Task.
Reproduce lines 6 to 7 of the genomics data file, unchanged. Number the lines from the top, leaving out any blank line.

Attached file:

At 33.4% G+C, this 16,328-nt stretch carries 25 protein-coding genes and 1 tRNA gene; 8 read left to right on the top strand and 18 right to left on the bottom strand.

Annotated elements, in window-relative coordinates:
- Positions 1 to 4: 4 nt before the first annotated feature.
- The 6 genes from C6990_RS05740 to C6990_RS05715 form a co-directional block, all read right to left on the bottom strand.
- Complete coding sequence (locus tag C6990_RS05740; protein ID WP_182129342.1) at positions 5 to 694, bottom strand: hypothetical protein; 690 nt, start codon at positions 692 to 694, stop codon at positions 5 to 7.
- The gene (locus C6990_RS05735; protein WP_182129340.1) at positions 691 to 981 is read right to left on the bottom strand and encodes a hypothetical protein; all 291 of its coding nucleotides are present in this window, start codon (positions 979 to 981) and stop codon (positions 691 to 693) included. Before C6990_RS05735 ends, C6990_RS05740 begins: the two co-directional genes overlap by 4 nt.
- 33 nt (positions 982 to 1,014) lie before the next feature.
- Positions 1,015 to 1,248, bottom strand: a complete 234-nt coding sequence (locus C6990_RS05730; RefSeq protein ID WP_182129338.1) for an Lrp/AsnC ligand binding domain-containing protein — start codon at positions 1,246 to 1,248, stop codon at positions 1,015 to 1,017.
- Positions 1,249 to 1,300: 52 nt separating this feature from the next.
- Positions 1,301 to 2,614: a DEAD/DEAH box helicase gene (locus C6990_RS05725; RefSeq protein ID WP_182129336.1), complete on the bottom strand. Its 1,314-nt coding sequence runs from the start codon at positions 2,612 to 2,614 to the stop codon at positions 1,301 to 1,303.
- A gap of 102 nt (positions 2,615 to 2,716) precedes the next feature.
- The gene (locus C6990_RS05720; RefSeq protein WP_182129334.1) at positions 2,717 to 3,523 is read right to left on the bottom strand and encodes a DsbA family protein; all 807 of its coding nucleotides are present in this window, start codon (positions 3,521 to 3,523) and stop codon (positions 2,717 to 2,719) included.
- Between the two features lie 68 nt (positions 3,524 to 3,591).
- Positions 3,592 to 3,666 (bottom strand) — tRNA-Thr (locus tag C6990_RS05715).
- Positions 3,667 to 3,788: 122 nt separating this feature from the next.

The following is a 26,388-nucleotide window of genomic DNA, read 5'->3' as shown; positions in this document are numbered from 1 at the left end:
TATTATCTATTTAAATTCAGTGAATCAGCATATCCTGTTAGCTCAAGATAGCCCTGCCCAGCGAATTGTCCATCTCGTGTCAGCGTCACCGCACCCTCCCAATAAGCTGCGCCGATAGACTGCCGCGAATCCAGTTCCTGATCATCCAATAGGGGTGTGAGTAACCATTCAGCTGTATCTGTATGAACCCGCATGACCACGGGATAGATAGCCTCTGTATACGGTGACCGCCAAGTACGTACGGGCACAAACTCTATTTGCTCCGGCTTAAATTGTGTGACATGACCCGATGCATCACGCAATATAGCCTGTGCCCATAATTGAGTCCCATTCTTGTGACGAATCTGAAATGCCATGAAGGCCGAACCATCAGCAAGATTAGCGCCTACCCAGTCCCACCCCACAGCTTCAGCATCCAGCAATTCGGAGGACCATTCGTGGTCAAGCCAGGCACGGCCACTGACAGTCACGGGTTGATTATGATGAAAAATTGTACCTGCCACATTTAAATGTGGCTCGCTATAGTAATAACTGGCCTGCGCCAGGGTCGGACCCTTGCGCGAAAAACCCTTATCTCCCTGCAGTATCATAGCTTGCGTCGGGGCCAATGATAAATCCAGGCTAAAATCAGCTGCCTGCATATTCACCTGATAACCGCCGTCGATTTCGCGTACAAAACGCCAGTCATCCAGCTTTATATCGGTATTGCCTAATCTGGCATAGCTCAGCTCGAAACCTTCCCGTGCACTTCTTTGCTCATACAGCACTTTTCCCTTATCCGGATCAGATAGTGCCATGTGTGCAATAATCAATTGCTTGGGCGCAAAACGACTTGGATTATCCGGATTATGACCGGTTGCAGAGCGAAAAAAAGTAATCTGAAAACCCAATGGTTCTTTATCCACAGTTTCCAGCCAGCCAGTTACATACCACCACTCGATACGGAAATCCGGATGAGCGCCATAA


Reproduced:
- The gene (locus C6990_RS05735; protein WP_182129340.1) at positions 691 to 981 is read right to left on the bottom strand and encodes a hypothetical protein; all 291 of its coding nucleotides are present in this window, start codon (positions 979 to 981) and stop codon (positions 691 to 693) included. Before C6990_RS05735 ends, C6990_RS05740 begins: the two co-directional genes overlap by 4 nt.
- 33 nt (positions 982 to 1,014) lie before the next feature.